A nurse reflects on the movie “Wit.”
The U.S. Patient Self-Determination Act (PSDA), passed in 1990, launched a nationwide effort to inform adult patients of their right to refuse life-sustaining measures in health care institutions. As a result, advance directive paperwork is now included in the hospital admission process. The purpose of an advance directive is to clarify patient preferences regarding resuscitation, intubation, mechanical ventilation, artificial nutrition, and hydration.
Unfortunately, despite the law’s intent, evidence indicates that many advance directive discussions are too superficial or occur too late (Yuen, Reid, & Fetter, 2011). One retrospective study determined that only 50 percent of chronically ill and hospitalized patients who verbally stated they did not want CPR actually had DNR orders on file (Robinson et al., 2012). Rarely are the concepts “natural death” or “comfort care” presented to clients.
Perhaps by revisiting the 2001 television movie “Wit
,” nurses will feel more compelled to complete DNR paperwork. By reflecting on this movie, health care professionals will be inspired to build relationships, learn their patients’ wishes, and advocate for them accordingly.
Life and death
In the movie, patient Vivian Bearing, played by Emma Thompson, has metastatic Stage IV ovarian cancer and agrees to participate in a research study. The critically ill patient and her nurse, Susie Monahan (Audra McDonald), develop a trusting relationship upon which an end-of-life discussion can be built. Oncologist Harvey Kelekian (Christopher Lloyd) and his protégé, Jason Posner (Jonathan Woodward), supervise Bearing’s experimental chemotherapy and assure her that, by completing the therapy, she is making a great contribution to knowledge.
Kelekian, a research scientist, and Bearing, a scholar of 17th century poetry—both uncompromising academics—apply the forces of their intellects and wit to understand life and death. Bearing’s academic mentor, Evelyn E.M. Ashford, and nurse Monahan balance the intellectual with the humane by teaching the scholar the importance of acceptance. They help Bearing understand that death is not a barrier to conquer with intellect but a simple truth to embrace with dignity.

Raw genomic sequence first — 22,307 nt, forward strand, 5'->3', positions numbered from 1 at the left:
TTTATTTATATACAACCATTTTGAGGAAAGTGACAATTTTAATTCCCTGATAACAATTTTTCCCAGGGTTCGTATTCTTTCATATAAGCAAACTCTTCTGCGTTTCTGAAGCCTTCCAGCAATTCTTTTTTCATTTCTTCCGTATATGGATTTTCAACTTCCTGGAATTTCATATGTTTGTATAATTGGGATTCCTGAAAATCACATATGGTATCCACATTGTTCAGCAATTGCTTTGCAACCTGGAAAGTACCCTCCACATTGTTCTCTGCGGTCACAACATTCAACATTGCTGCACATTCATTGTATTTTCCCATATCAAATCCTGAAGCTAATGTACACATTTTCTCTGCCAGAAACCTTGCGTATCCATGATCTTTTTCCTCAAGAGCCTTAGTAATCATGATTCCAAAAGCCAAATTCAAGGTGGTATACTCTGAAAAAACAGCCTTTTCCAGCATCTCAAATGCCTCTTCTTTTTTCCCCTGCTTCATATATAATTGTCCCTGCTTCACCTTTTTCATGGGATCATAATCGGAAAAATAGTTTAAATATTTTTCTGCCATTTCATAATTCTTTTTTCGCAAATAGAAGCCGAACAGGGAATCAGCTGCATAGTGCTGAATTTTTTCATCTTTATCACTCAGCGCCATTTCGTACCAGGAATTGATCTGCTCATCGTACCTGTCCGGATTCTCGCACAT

Like her literary hero John Donne, Bearing has devoted much of her academic career to analyzing life and death. Although a self-proclaimed expert on the subject—a “force” in the academic community—she has actually overcomplicated the subject, thereby misunderstanding the passage between life and death.
A matter of punctuation
In a flashback to Bearing’s graduate school days
, Ashford points out the deficiency in her student’s thinking by calling attention to punctuation in one of John Donne’s metaphysical poems. An advocate for the poet, Ashford wisely observes that Bearing has relied on an inferior translation that uses incorrect punctuation in the stanza “Death be not proud, though some have called thee mighty and dreadful, for thou art not so. … Death shall be no more, death thou shalt die.” Instead of using a comma in the last sentence, which would have preserved the poet’s intent to communicate that death is just a pause between this life and the next, the editor of the specious translation has inserted a semicolon, which changes the meaning completely.
A semicolon is too dramatic, Ashford explains. A semicolon communicates that death is a struggle that one can defeat with intelligence. The semicolon is too hysterical in its portrayal of death. It makes the act of dying a spectacle, a Code Blue. A comma, on the other hand, reduces death to a simple, inevitable truth, just a pause between this life and eternal life. Death, suggests the comma, is not an insurmountable barrier to overcome, but a transition separated by a breath. The comma is natural death, facilitated by the DNR.
Shakespeare or Donne